We studied UFC fighters. They’re in a press conference, they’re purple and stitches all around… [Audiences] are used to seeing Georges St-Pierre destroyed in an interview, and it’s not so stupid.
The image you see about is right around where we saw Jesse Eisenberg on set, and as you can see he’s pretty badly beat up. His eye is very swollen, he has scrapes and bruises on his forehead and cheek, and cuts are scattered around his face. Does he look like a UFC fighter post-match? It’s a pretty close approximation.
The Movie Will Actually Portray Marijuana Use RealisticallyEven beyond Reefer Madness, movies have a rough history accurately portraying the use of marijuana (no Hollywood, it doesn’t make you hallucinate). Don’t expect any of that in American Ultra, however, as the movie not only works to have a realistic interpretation of the herb, but also work it into the characterization. Explained Kristen Stewart,
I think the basic idea is if you were to take the most unlikely people, two dinky little stoner kids… and then suddenly see them thrown into this really high-speed and intense disarmingly realistic action movie, it’s funny. It doesn’t feel familiar.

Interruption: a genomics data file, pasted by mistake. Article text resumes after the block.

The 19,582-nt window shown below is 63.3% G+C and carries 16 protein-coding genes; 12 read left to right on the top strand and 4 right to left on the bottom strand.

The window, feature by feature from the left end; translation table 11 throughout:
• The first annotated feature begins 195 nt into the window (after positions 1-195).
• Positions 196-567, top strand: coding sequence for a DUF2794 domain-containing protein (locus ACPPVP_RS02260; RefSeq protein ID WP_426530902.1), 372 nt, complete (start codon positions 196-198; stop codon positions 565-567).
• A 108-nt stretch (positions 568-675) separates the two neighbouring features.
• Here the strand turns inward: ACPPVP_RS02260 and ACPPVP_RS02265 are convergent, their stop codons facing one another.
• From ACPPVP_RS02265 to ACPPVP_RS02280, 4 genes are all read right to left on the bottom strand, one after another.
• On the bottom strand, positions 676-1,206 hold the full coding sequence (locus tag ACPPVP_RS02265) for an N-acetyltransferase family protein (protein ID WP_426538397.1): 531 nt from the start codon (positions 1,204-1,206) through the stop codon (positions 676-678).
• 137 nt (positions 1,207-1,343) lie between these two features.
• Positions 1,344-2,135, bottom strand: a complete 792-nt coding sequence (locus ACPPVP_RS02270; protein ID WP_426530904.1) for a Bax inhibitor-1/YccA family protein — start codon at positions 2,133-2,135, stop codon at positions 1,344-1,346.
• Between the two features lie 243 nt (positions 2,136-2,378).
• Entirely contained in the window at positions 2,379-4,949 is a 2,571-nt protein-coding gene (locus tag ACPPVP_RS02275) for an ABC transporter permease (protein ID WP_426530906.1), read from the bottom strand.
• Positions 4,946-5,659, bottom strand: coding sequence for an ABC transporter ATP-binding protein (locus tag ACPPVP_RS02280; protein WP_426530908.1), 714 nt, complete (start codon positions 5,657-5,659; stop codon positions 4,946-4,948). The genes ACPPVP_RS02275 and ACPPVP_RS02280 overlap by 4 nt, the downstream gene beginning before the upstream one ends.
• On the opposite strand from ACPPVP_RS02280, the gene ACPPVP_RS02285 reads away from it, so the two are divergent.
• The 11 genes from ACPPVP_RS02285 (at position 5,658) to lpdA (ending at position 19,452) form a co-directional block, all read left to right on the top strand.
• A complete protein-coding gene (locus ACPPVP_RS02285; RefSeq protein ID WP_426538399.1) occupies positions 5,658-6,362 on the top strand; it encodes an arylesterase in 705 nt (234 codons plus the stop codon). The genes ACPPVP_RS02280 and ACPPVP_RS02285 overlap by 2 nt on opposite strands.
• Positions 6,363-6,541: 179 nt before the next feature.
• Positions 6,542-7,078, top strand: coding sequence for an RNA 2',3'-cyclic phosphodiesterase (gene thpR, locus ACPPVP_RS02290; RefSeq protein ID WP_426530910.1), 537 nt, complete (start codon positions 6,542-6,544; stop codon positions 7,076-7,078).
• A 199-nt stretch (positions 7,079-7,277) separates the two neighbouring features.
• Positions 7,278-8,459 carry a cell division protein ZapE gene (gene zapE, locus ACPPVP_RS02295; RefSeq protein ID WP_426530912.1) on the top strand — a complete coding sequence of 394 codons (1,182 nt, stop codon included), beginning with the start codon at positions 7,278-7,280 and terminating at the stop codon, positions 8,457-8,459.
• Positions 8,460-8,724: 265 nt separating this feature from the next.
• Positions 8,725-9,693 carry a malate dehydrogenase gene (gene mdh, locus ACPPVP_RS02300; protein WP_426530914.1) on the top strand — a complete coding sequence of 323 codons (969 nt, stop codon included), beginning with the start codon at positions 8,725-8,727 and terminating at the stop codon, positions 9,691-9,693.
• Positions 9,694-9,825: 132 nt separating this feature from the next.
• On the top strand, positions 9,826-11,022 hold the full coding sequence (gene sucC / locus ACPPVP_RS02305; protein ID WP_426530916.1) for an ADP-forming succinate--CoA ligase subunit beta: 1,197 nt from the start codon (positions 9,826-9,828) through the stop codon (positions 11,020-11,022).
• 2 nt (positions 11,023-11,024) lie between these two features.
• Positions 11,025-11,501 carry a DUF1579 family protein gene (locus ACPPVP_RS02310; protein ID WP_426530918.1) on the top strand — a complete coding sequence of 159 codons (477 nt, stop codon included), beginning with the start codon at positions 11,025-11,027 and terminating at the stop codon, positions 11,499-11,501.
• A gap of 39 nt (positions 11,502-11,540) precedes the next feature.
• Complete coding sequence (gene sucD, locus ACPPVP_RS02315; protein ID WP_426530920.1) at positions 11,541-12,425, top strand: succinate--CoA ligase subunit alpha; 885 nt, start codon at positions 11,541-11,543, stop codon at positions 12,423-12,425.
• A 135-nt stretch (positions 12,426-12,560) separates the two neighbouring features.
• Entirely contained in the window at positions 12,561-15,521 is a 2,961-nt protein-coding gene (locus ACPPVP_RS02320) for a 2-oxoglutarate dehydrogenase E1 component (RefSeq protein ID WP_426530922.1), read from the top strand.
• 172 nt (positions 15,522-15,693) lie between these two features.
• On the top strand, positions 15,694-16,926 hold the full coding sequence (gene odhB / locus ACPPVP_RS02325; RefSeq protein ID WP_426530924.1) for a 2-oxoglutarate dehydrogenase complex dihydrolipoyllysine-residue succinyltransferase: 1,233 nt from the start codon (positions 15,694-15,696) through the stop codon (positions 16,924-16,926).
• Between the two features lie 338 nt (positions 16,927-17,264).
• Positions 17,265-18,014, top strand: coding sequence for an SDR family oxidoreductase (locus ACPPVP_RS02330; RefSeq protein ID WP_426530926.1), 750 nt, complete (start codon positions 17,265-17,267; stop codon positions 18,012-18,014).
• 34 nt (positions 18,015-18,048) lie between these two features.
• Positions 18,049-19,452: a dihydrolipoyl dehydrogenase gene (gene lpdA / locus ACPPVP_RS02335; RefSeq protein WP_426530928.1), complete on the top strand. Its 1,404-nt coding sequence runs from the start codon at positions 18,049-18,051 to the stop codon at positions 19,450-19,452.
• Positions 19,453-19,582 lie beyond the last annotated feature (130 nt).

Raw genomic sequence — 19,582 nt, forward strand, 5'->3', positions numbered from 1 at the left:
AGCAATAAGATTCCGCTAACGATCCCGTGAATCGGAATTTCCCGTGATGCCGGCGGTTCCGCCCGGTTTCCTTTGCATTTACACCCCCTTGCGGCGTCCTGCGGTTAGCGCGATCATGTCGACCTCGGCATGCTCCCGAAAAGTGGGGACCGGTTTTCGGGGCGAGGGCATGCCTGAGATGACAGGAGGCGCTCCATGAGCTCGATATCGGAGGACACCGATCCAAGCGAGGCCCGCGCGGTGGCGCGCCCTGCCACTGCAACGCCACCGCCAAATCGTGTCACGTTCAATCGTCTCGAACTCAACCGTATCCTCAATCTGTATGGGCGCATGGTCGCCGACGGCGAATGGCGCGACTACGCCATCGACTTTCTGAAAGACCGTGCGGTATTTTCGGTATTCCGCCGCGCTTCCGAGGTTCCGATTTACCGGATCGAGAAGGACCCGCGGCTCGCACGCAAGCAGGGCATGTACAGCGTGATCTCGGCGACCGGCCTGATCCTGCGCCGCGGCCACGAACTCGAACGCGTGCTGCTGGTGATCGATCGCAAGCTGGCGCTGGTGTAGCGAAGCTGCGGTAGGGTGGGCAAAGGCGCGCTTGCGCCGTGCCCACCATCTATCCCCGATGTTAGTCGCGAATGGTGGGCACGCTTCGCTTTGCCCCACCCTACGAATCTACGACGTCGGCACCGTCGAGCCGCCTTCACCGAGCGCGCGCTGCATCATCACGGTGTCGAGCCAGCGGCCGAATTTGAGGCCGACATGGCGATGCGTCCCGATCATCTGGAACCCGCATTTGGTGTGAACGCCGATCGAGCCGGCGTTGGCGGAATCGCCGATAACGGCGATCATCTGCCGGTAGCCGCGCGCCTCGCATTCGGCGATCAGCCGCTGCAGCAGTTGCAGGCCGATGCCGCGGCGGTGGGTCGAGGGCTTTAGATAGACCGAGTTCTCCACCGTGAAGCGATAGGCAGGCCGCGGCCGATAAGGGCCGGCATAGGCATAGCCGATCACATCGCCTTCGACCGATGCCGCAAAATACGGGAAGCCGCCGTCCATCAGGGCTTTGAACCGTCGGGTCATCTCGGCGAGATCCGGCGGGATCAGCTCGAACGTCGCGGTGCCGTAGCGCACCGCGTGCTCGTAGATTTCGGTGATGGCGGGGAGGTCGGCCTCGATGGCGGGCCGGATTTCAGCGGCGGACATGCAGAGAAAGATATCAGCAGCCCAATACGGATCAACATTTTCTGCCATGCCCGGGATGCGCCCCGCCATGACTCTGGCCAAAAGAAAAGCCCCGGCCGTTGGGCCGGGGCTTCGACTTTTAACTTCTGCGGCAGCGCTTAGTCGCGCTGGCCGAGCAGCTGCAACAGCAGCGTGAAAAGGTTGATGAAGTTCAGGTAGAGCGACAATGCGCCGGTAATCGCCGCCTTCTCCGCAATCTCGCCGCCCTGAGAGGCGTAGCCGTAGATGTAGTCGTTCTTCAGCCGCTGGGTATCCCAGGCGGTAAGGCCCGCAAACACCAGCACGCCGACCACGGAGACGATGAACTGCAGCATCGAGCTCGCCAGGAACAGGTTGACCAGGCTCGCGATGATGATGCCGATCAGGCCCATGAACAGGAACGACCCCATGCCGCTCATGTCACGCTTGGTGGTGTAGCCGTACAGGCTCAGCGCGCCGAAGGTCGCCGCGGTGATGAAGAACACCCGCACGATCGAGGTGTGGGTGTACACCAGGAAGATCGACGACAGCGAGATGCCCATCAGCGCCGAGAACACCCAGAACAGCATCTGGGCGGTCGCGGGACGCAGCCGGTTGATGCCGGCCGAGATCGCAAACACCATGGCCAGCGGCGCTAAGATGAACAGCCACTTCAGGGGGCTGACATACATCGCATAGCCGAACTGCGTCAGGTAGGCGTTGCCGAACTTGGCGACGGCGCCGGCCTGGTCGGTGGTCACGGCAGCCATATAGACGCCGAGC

Taking it a step further, Ray Angelic also explained that "stoned" doesn’t simply translate to "stupid" in the film, and that its characters reflect that.
When you’re stoned you just are the goofiest person on earth, at the same time, it does make you mellow and it does make you kind of funny and kind of inquisitive in these ways - and that is so much the opposite when you’re a highly trained, specialized focused government agent.
Mike Has Long Hair For A Weirdly Reasonable ReasonNext year will see Jesse Eisenberg taking on an iconic cue ball look when he stars as Lex Luthor in Batman v Superman: Dawn of Justice, but American Ultra will feature him sporting a completely different style: long scraggly locks. The look definitely works for who Mike is, but what’s interesting is that the look was both Eisenberg’s idea and decided upon for a totally logical reason.
I wanted to wear longer hair and a wig… The character is somebody who would not have gotten a haircut in several years. He is somebody who has just immersed himself in nothing and his own laziness and enjoying his own laziness… It gives it a better kind of turn for when he has to defend himself.